“The End of the Beginning”

First of all, I’d like to thank Winston Churchill for posthumously allowing me to borrow part of his quote to use for my title.  Also, Google search for making it easy for me to search for quotes that I kinda think I might know.

It’s almost the end of the semester, and when I think about the start my main thought is, ‘It seems so long ago!’ I feel as if I’ve packed a lot into this semester.  There are so many technologies I had the opportunity to encounter, and some that I actually plan on exploring more in order to incorporate them into my lesson plans.

As I’ve stated before, I found PowerPoint to be the most startling experience thus far.  There are features I didn’t know it had, including the ability to link slides to other slides and websites to create a more interactive program for students.  I think this feature is especially useful for students who enjoy more independent learning, and it’s beneficial for teachers who still need to make sure their students are getting the information they want or need to pass on.

GoogleDocs impressed me with its ability to allow for a group to be working on the same project at the same time at different computers and even at different locations.  At the same time, as a teacher, I can be providing feedback that helps students in the process of creation, rather than at the end  Most of all, the ability to see how the work has grown is something that I think is invaluable for both the student and the teacher.

Finally, this blog has opened up a world of possibility to allow me to connect to other people, including fellow educators and students.  It’s another tool that I’d really like to find a way to incorporate into the classroom because of its self-reflection aspect.

Learning about these technologies helped put me in the place of my future students by allowing me to discover new ways of interpreting and demonstrating knowledge.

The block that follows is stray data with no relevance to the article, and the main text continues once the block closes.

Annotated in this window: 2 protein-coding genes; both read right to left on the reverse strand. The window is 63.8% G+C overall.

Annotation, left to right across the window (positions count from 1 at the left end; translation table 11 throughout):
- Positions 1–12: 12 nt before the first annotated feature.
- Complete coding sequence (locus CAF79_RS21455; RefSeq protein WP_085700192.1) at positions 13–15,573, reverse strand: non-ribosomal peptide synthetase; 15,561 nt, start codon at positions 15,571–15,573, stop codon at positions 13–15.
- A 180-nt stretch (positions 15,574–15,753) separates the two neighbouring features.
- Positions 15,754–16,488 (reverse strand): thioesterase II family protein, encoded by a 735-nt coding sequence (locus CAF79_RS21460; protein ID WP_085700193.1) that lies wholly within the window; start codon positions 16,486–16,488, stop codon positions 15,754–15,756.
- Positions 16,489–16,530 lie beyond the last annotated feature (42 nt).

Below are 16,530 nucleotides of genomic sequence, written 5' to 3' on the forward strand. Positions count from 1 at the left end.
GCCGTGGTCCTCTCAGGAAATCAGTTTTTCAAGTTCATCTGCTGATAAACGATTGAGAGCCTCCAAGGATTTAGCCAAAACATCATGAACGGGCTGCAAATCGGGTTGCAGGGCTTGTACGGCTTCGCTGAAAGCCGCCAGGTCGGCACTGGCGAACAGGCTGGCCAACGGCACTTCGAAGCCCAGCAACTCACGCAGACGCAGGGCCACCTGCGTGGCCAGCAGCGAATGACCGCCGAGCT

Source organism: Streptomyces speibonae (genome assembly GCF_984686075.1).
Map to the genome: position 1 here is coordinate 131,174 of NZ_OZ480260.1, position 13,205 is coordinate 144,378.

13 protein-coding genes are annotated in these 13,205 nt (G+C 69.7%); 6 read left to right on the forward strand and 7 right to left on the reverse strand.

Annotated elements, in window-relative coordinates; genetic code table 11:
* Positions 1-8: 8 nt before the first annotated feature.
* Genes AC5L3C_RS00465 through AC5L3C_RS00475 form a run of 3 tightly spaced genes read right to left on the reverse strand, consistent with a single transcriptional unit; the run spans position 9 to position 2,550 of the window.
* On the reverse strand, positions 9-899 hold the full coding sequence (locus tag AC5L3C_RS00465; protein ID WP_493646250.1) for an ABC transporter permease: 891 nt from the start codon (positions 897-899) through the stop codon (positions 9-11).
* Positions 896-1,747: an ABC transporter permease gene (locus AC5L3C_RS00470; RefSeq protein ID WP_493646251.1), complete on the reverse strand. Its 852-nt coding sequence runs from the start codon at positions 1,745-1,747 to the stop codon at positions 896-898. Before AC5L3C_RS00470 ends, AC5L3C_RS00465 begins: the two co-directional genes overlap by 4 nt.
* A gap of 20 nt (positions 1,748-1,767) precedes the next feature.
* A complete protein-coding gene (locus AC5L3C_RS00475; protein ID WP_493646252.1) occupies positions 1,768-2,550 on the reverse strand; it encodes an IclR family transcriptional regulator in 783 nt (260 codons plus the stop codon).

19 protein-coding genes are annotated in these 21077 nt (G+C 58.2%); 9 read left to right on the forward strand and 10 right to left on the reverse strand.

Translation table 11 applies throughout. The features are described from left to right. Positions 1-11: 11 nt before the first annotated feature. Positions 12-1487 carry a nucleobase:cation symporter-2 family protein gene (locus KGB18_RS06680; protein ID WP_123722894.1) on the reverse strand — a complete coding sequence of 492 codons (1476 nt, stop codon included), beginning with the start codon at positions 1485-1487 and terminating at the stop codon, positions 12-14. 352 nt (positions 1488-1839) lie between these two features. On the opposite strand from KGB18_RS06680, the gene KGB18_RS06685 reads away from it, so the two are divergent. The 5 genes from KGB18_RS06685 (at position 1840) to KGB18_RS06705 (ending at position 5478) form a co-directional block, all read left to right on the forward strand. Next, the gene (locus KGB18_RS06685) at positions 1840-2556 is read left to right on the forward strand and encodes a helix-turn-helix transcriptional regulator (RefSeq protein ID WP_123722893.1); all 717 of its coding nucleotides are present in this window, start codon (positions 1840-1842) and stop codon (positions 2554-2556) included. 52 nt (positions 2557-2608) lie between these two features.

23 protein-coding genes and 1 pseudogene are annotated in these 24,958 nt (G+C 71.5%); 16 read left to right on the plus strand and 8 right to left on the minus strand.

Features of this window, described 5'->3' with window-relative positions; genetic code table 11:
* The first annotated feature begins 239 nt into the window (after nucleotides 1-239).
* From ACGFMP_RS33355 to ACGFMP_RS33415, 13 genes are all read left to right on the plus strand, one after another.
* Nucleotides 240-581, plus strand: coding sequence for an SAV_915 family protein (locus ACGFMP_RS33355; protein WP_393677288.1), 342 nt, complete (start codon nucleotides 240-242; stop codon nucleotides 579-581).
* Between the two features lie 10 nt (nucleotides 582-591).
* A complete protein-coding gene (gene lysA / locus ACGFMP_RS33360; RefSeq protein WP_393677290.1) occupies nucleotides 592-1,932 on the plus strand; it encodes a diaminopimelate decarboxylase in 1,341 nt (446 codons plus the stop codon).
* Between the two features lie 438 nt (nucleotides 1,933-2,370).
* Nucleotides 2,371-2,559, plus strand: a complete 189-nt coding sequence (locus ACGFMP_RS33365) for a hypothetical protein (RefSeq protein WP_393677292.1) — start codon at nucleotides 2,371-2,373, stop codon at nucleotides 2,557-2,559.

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4 Comments

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4 responses to ““The End of the Beginning”

  1. I’m glad the class has helped you grow so much. My major is actually in educational technology so this was the first step. If I end up taking a job as a technology specialist in a school, it will be nice to know their are teachers out their who both understand and appreciate technology. I am sure there will always be a few hold outs, but hopefully as time goes on they will become few and far between.

    • Liz, I like your sentiments. I’d like to end up in a school where teamwork for the staff is a priority. I think it’s important to know that there are resources within your school that you can use, including technology specialists.
      Shannon

  2. Stephen Ransom

    What a humorous way to title and begin your post here. But, it is also quite true… this really needs to be seen as the “end of the beginning”. Too often, we regard the end of a course as “the end of ever having to learn anything else about this stuff”. This course is as much about equipping you to be a 21st century learning yourself as it is about learning new tools and ways to think about integrating such tools into the classroom with students for learning.

    So, on that note, as Winston Churchill also said,

    “Every day you may make progress. Every step may be fruitful. Yet there will stretch out before you an ever-lengthening, ever-ascending, ever-improving path. You know you will never get to the end of the journey. But this, so far from discouraging, only adds to the joy and glory of the climb.”

    • Dr. Ransom, I’m definitely seeing the applicability to other courses. There are so many overall lessons I know I’ll be taking with me. The idea about being an expert in learning is something that I’ve been thinking about as I observe in schools. Instead of focusing on teaching students specific facts, it’s more important that they walk away with skills for learning. Furthermore, technology offers a great many opportunities to enhance learning when it’s used for the qualities that only those technologies have. A Smart Board looks nice in the classroom, but if you’re using it like an ordinary white board, you’re missing out on the unique advantages it brings to learning.
      Shannon

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